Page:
Top critical review
17 people found this helpful
on 17 November 2006
...It seems to be too long for me!
'The Field of Swords' continues on from where 'The Death of Kings' left off - Caesar has helped to end the Spartacus rebellion, but his wife has been murdered, and due to his political influence, has been dispatched to Spain with his Tenth Legion by the Consuls Crassus and Pompey to keep him out of the way.
With the Consular elections approaching in Rome, Caesar sees his chance to end his isolation in Spain, returns to Rome, and is elected Consul. When he effectively renders the other Consul useless, he becomes the most powerful man in Rome, and strikes a deal with Crassus and Pompey, the previous Consuls. Pompey is named proxy-Consul in Caesar's name, and in the meantime, Caesar gets an open Senatorial mandate to go wherever he wants, doing whatever he pleases. So he goes to Gaul, and sets about Romanising it.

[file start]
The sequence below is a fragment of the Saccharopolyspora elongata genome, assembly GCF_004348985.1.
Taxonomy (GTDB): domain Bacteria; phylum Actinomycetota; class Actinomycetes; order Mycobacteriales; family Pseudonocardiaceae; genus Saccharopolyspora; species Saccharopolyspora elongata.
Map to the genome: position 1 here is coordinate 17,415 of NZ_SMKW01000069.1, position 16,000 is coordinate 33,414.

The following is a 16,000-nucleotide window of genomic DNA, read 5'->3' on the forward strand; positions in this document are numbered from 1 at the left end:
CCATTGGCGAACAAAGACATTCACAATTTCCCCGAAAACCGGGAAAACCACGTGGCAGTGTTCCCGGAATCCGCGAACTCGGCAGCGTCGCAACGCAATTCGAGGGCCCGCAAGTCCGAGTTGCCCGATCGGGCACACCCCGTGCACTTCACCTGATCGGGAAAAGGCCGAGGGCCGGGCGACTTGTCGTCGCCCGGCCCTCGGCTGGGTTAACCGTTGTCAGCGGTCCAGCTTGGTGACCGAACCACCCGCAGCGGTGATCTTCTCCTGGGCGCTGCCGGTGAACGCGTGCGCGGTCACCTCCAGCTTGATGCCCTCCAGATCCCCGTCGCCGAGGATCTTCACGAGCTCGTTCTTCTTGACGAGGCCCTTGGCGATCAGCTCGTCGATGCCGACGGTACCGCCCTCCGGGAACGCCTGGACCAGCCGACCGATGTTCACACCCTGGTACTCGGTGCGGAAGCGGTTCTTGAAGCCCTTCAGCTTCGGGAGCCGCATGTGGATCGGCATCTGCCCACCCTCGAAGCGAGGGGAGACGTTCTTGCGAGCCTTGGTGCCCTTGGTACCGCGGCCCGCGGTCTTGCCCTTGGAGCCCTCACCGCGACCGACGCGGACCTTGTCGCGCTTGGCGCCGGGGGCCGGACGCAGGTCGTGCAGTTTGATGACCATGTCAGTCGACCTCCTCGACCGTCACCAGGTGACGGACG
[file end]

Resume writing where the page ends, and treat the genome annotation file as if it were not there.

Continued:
Okay, now we're halfway through. You see what I mean? This book should have been split in two! The first half is gripping with Iggulden's blistering narrative pace keeping you turning the pages. However, once Caesar arrives in Gaul (with the newest addition to his cronies, Mark Anthony), the pace quickly slackens. There are some tremendous battles with the various Gaulish tribes, but because Caesar spent nearly 10 years in Gaul, the book seems to slow down, and then jump five years in one go. This breaking up of Iggulden's natural pace shows, as his ability to keep you turning the pages is reduced, and as a writer, that's his biggest advantage.
Vercingetorix's rebellion at the end adds some life back into the book, but it does seem a tad too late. Unfortunately, it seems to be weaker than the previous two volumes, but it does link onto the final chapter, 'The Gods of War'. And as Cabera says on his dying breath to Caesar...
'Beware the Ides of March...'
I have a feeling that the best is yet to come.